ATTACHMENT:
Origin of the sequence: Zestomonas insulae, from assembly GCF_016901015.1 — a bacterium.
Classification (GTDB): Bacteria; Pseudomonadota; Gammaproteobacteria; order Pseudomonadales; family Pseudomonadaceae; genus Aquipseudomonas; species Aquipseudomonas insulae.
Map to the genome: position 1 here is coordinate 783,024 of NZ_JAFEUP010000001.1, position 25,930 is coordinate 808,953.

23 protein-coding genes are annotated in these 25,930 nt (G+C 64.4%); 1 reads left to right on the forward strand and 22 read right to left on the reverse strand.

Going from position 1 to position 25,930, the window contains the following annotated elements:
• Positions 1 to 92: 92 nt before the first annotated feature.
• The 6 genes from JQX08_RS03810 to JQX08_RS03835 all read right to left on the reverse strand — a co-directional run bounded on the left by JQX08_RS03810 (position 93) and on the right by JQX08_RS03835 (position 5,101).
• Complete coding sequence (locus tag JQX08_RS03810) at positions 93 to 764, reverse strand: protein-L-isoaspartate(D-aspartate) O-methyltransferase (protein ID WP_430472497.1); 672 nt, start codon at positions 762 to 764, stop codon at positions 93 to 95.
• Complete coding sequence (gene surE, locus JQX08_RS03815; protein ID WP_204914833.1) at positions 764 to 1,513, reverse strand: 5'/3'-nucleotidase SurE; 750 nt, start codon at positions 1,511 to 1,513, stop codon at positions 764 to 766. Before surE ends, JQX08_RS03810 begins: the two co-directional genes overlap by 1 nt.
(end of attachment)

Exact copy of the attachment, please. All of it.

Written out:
Origin of the sequence: Zestomonas insulae, from assembly GCF_016901015.1 — a bacterium.
Classification (GTDB): Bacteria; Pseudomonadota; Gammaproteobacteria; order Pseudomonadales; family Pseudomonadaceae; genus Aquipseudomonas; species Aquipseudomonas insulae.
Map to the genome: position 1 here is coordinate 783,024 of NZ_JAFEUP010000001.1, position 25,930 is coordinate 808,953.

23 protein-coding genes are annotated in these 25,930 nt (G+C 64.4%); 1 reads left to right on the forward strand and 22 read right to left on the reverse strand.

Going from position 1 to position 25,930, the window contains the following annotated elements:
• Positions 1 to 92: 92 nt before the first annotated feature.
• The 6 genes from JQX08_RS03810 to JQX08_RS03835 all read right to left on the reverse strand — a co-directional run bounded on the left by JQX08_RS03810 (position 93) and on the right by JQX08_RS03835 (position 5,101).
• Complete coding sequence (locus tag JQX08_RS03810) at positions 93 to 764, reverse strand: protein-L-isoaspartate(D-aspartate) O-methyltransferase (protein ID WP_430472497.1); 672 nt, start codon at positions 762 to 764, stop codon at positions 93 to 95.
• Complete coding sequence (gene surE, locus JQX08_RS03815; protein ID WP_204914833.1) at positions 764 to 1,513, reverse strand: 5'/3'-nucleotidase SurE; 750 nt, start codon at positions 1,511 to 1,513, stop codon at positions 764 to 766. Before surE ends, JQX08_RS03810 begins: the two co-directional genes overlap by 1 nt.